Leaving the museum we walked past the beautiful Chatham Memorial, sculptured in wood, dedicated in 2008, to the mill. Inside the huge building we followed the process the logs go through to become finished lumber.
When we left the mill we rode by bus to the center of the city and stopped briefly at a Handicraft store which sold primarily sea shell artifacts and wood carvings. We didn’t stay long and we returned to the hotel for lunch and a leisure afternoon.
I had delicious fish and chips for lunch. The fish was not deep fried in batter like the British make it but rather was fried in pan creating a darker crust. The tartar sauce was a little strange but the catsup made up for it.
My cold was not improving so I retired to my room to write in my journal. At 15:00 I lugged my laptop to the lobby and connected to the Wi-Fi. I was researching some information on Google and I found the laptop could still connect from the bar so I set up at the “Nico Bar” and ordered a beer.
One of the emails I had received was from Bob Bonifas one of my World Traveling colleagues who is attempting to visit every destination on the Most Traveled People (MTP) list of 871 places to visit. I had seen in his MTP profile that he had visited Andaman, but not Nicobar Island. I wrote him a short note telling him I was writing him from the Nico Bar and asked him if that would count for visiting Nicobar Island.
When I went to dinner at 19:30 with the group I didn’t have much of an appetite and just had soup and ice cream for dessert. Both felt good for my sore throat.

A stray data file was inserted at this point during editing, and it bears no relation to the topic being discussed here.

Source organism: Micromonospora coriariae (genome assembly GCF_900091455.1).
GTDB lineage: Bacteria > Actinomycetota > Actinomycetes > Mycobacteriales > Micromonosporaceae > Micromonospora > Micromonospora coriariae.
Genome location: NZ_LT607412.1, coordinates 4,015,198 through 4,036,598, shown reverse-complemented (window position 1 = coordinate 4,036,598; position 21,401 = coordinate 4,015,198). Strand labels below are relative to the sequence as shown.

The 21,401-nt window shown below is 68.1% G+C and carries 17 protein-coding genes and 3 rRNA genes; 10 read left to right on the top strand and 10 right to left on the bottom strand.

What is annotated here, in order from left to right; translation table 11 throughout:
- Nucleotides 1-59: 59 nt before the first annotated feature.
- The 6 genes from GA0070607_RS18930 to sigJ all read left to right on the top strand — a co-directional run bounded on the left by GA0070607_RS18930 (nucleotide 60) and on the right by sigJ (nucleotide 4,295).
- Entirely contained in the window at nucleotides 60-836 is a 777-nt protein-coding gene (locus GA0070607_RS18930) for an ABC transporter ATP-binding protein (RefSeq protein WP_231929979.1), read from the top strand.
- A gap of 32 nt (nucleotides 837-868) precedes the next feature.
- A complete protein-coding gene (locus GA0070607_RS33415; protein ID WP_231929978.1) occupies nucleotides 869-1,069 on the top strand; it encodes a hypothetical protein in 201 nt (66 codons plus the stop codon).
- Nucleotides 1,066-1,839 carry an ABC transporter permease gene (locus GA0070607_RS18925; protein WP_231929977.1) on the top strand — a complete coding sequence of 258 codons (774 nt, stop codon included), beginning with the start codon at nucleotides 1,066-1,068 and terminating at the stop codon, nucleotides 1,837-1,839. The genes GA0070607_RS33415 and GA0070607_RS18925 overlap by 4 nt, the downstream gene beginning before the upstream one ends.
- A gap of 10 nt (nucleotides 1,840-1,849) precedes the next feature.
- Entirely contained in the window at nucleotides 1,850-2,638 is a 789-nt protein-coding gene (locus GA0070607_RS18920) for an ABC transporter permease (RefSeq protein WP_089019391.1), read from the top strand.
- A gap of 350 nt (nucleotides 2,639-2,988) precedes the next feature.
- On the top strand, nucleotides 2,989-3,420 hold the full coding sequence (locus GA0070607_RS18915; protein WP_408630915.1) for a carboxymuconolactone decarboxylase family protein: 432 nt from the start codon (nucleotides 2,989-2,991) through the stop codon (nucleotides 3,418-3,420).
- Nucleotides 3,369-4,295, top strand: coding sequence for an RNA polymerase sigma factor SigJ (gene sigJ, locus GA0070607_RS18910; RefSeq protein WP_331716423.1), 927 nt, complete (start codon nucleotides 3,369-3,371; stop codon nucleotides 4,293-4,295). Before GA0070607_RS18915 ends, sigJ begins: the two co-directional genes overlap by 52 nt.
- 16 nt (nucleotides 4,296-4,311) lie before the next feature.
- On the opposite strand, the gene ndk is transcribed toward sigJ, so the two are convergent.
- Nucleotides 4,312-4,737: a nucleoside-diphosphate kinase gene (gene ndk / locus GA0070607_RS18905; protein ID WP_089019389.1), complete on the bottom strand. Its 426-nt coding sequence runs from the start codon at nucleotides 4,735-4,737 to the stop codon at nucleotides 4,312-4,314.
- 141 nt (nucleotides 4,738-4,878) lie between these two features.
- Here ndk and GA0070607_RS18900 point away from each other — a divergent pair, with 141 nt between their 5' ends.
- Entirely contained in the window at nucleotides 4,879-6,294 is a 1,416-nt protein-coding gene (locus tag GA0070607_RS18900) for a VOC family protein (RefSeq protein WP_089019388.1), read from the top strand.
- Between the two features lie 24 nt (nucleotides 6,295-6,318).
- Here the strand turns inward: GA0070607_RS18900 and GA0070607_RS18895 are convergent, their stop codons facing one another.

I was able to call Judy and then retired early. I had chills and slept in my down “puffy” jacket.
Friday, April, 25, 2014: Tour Port Blair, Andaman Islands, India, outer islands
I had another rough night. Since my head was stuffed I couldn’t use my CPAP machine effectively. I tried to sleep sitting up in bed and at one point I sleep for two hours in a chair hoping to reduce post nasal drip that causes my sore throat and cough. When I woke at 08:30 Steve was not in the room. I was able to shower and shave and left for breakfast after he returned. I had a bowl of Corn Flakes, toast, pineapple juice and a cup of tea.
I was feeling better so I sat down at my laptop and started to fill in my journal for the days I had not completed. I was able to complete Sri Lanka and the Maldives.
At 12:30 I joined the group for lunch and had a very tasty baked fish with lemon butter sauce, rice and steamed vegetables. The other members of our group did not schedule any activities. The son of our local guide came by and gave us a little memento of our visit. Mine was a ball point pen and a small key fob.
I attempted to do some Wi-Fi work but the Internet was so slow I returned to the room and continued filling the holes in my journal. At one point I went back to the lobby to try to Google a site and I thought I would have a beer but it turned out that they were out of Kingfisher beer. The Internet was still too slow to get the information I was looking for so I returned to my room and kept writing.
We went to dinner at 19:30. Del and Linda skipped the dinner. I had a bowl of soup. It was clear hot water with a slight flavor of something but it felt good on my sore throat. I tried the chicken with marginal luck to get meat off the bones. They had crab in a sauce but I couldn’t figure out how one could get meat out of the shell. That was the last night in India.
I talked to Judy after dinner and the connection was bad and tried to see some email on my smart phone but again the Internet was too slow so I return to the room and retired at 21:00. My travels in India had come to an end. The next day I would start a tour of Bangladesh.